Molybdenum was ideal for early electric furnaces, exhibiting the required combination of heat resistance, corrosion resistance and high electrical conductivity (2×107 S/m).
Molybdenum’s extreme heat resistance also earns its use as refractory components in furnaces and vessels for heat treatment and materials processing.
Isothermal forging dies made from molybdenum-based alloys like TZM or molybdenum-hafnium-carbide (MHC) offer high temperature strength, creep resistance, high recrystallization temperatures resulting in accurate and efficient die forging.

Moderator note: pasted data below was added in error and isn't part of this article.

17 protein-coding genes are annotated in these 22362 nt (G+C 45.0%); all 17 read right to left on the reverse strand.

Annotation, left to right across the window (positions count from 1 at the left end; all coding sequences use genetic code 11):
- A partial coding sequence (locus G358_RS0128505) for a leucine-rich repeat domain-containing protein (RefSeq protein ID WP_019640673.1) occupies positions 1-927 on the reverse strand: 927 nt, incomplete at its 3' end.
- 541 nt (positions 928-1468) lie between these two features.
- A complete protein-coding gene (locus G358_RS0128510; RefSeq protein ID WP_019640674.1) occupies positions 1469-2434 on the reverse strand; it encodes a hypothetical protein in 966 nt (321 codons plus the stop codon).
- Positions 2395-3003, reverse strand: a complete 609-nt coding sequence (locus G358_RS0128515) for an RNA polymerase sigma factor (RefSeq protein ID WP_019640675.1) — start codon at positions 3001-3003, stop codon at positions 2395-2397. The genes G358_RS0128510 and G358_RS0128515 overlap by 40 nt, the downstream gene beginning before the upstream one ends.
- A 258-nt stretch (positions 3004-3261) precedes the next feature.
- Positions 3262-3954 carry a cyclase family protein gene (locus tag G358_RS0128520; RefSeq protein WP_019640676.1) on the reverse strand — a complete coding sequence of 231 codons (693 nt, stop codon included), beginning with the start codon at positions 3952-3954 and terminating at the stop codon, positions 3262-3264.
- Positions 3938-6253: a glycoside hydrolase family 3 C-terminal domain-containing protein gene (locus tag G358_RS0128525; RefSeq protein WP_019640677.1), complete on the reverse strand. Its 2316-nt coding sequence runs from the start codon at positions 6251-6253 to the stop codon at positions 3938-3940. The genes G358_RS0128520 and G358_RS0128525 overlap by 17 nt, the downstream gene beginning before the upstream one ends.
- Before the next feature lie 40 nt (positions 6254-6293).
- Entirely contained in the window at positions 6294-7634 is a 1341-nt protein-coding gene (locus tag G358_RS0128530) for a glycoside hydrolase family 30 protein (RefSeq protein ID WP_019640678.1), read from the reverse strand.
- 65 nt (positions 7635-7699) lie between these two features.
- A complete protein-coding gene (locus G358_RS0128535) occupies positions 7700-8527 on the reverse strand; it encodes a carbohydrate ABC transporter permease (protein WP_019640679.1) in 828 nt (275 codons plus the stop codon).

Ultra-high-definition flat panel displays use molybdenum’s high specific impedance and membrane stress to improve the brightness, color and contrast of LCD screens.
Molybdenum finds extensive use in medical equipment as components in high-energy X-ray tubes used for CT scanners.
QSIL produces molybdenum and molybdenum alloy powders with tightly controlled particle size distributions, with a target mean particle size between 3- 30 m.